This Christmas I made a tree out of an old tree branch from the rubbish in our yard. There is a new fence now and to make a connection with the old discarded trees I chose a branch with long spindly branches. I pruned it and trimmed it and made it so it would fit in the house and in a pot of white stones. Then I chose an old bible that was falling apart as the covering, as the pages that would “contextualise” the tree. The bible was ripped and torn and I wrapped and glued page after page of Genesis and Luke and Micah around the branches. I would never rip the bible that I used to use as a one time preacher or the one my father had that is full of underscores and where I found a small page of drawn cartoons he did for me while we sat in church when I was about 9 months old. But somehow I could tear this other one that someone else had put together as their contribution to the “spreading of the word.” And this “contextualised tree” and the torn book became a metaphor for my imagination. When we keep the words that are precious to us or that are truth for us in a stuck state, in a covered library of museum pieces that are used to bludgeon or defend idealogoies then we miss the life that is in and around and always emerging from them.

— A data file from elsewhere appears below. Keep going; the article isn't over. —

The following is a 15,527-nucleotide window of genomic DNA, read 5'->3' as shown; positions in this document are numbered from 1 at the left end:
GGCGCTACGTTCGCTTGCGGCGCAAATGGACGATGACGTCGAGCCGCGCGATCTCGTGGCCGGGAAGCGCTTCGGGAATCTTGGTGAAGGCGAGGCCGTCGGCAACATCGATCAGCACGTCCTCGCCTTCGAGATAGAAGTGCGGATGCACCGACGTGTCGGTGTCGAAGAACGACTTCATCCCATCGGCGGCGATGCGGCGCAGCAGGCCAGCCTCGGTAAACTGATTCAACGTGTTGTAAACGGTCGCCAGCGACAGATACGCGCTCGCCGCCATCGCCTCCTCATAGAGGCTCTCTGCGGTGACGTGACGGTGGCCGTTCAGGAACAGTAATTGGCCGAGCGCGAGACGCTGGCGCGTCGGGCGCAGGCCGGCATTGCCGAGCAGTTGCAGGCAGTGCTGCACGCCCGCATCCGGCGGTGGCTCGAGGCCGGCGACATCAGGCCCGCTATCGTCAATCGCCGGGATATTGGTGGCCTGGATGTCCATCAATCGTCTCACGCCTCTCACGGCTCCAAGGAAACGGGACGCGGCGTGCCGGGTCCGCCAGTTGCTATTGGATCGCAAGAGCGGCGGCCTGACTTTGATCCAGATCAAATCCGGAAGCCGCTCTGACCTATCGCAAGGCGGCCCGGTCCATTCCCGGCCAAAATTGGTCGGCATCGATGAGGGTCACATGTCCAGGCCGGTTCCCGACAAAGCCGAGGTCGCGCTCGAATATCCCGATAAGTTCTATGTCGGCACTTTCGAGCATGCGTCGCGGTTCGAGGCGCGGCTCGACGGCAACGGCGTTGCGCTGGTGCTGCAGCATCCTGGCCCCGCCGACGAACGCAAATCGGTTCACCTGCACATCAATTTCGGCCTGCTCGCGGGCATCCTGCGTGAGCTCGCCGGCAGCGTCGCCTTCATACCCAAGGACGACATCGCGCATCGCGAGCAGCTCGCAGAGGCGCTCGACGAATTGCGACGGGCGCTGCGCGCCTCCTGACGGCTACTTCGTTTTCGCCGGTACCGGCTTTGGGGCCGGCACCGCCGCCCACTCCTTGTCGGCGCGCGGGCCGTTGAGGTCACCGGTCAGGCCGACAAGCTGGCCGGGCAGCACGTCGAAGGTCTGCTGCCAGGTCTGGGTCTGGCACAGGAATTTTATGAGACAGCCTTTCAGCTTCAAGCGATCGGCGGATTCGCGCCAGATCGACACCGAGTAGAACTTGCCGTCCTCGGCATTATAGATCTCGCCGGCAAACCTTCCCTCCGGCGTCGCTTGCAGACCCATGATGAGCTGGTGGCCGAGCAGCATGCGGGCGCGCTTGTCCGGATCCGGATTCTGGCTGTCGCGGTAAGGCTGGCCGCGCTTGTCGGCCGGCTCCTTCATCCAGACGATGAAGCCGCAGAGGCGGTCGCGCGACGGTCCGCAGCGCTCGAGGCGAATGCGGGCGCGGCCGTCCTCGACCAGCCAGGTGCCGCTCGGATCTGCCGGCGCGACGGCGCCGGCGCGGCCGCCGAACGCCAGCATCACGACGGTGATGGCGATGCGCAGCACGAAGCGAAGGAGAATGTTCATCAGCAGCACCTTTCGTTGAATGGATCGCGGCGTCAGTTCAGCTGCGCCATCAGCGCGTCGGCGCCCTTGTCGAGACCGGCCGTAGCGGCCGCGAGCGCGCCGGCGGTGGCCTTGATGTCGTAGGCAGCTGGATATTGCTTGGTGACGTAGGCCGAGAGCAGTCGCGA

Spreading the word